For the remainder of the 1st period and the 2nd period, the Canucks continued to dominate the physical game as well as territorial play, but were unable to solve Corey Crawford as the Hawks’ goalie continued to stymie Vancouver.

The Canucks would go to their most important period since 1994. 20 minutes to finally finish off the Hawks. Take a deep breath.

Right after the puck was dropped, Burrows was in on a breakaway and hauled down just as quickly by Duncan Keith. Would he give the Canucks some much needed insurance for his 2nd of the night? Nope, the pesky Corey Crawford continued to put on a show in Game 7.

The Canucks continued to hold serve until Chicago took a penalty with about 3 minutes to play in the game. Alright, looks like we can finally breathe a sigh of relief. Well, the reigning Conn Smythe winner Jonathan Toews had different ideas on Chicago’s penalty kill.

Toews swooped in over the Canucks’ blueline, was knocked down and stopped by Luongo the first time, and scored on the rebound getting back up. I think Vancouver collectively had a heart attack in that moment. The Hawks had tied the game, and we were headed to overtime in Game 7.

After nervously pacing for 15 minutes before overtime, fans took their seats at Rogers or on their couches and tried to mentally prepare for what would be the most emotional reaction to the end of a game in team history, whichever way it would end up.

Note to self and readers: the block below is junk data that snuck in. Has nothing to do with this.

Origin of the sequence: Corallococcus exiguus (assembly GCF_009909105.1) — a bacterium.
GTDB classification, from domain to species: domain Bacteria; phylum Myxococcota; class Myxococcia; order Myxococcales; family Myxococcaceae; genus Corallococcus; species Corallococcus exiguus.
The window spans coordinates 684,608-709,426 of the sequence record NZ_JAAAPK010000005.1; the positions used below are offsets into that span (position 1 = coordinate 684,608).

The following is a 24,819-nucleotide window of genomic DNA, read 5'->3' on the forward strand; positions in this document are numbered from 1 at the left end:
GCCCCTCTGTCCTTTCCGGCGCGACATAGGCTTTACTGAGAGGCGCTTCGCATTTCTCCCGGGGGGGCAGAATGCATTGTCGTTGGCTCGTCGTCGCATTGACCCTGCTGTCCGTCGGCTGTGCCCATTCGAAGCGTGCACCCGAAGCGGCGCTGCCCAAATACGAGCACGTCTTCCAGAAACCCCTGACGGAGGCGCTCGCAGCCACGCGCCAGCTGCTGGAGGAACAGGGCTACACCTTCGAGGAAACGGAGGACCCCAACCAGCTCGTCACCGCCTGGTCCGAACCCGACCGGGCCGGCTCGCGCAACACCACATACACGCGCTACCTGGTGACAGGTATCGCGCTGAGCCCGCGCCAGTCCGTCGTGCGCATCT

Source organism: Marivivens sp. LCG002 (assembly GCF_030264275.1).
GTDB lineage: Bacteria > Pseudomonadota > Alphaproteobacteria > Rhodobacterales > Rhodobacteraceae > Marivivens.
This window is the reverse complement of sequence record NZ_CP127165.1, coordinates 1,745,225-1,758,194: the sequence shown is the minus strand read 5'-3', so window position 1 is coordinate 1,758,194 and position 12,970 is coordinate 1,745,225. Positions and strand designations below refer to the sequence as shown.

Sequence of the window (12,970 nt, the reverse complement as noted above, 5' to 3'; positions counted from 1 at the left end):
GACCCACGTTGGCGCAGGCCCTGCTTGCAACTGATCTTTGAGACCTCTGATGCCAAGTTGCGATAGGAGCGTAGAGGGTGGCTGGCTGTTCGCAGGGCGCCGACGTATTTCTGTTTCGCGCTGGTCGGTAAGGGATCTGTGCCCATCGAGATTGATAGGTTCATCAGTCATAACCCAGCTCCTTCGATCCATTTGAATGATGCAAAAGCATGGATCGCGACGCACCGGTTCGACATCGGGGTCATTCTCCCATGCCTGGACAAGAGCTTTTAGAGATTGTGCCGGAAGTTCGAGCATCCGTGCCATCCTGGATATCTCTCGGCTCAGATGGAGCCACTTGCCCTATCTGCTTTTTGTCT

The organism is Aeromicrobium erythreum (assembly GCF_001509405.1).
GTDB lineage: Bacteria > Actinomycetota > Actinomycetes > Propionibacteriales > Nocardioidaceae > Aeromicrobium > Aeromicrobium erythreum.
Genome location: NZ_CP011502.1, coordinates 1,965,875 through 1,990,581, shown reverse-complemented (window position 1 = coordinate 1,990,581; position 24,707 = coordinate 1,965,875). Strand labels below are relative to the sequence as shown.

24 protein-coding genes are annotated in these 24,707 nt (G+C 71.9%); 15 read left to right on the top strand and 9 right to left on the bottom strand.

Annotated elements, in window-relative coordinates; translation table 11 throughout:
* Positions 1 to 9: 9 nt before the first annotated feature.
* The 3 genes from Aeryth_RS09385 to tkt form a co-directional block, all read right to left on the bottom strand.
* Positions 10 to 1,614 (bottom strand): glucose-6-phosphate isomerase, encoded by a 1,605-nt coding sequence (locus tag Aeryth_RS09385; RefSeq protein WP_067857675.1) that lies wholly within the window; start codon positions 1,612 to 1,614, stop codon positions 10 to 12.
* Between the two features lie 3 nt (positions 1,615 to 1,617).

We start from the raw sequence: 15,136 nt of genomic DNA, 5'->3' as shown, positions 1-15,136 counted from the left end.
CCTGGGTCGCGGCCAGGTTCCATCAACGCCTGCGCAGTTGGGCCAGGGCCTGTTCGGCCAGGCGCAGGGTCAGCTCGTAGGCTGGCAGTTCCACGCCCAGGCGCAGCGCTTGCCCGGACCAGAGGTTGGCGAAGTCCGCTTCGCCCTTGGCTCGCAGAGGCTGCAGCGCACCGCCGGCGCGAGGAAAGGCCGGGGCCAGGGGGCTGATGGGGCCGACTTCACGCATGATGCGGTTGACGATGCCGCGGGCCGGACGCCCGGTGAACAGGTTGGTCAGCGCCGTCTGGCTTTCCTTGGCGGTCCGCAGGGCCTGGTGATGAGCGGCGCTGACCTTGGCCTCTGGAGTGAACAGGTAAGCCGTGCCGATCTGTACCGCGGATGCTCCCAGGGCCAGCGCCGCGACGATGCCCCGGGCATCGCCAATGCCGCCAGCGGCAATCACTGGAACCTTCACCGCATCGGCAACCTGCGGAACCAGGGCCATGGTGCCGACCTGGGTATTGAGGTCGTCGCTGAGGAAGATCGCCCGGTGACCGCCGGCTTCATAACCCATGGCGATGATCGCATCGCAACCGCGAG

30 seconds into OT, it didn’t look good. After scoring the first goal of the game and being stopped on a penalty shot in the 3rd, Alex Burrows was caught hooking Duncan Keith behind his own net. The Canucks would be forced to kill a penalty to keep their season alive and avoid a historic choke. This was a rough night for blood pressure.

Early in the powerplay, the ever-dangerous Toews lurked behind the net, threaded a pass to sharp-shooter Patrick Sharp that was....stopped by Luongo. This was without a doubt his most important save over his 8 years as a Canuck.

The 2 minutes that felt more like 20 expired. The Canucks had killed the penalty. The next 3 minutes were pretty uneventful, and knowing how things had gone in this series anything was possible. Meaning we could end up going to 3 or 4 overtimes and it wouldn’t surprise anyone.

Everything changed when Patrick Kane threw a pass across the Chicago zone a little over 5 minutes into the 1st overtime period. In the words of the great John Shorthouse:

Patrick Kane gets the puck, sends it across for Campoli, it went over his stick but Ryan Johnson clears the zone, Hamhuis intercepts, dumps the puck back in, Campoli has it, flips it, Burrows steals, cutting in, shoots.......SCORES!!!!!!!!!!!!!!! [Long pause to let the moment sink in] THEY’VE SLAYED THE DRAGON!”

Wow. I know I’m biased, but that game and series was one of the most dramatic I’ve ever seen in sports, not just for the Canucks or in the NHL. That moment produced the biggest sigh of relief in Vancouver hockey history. Yes, the Canucks were only going to round two, but they had officially slayed their dragon, showing the hockey world that this 2011 team was in fact different than previous versions.

We all know what would happen over the course of the next 2 months, but we’ll always have this glorious moment in our memory banks as fans for good.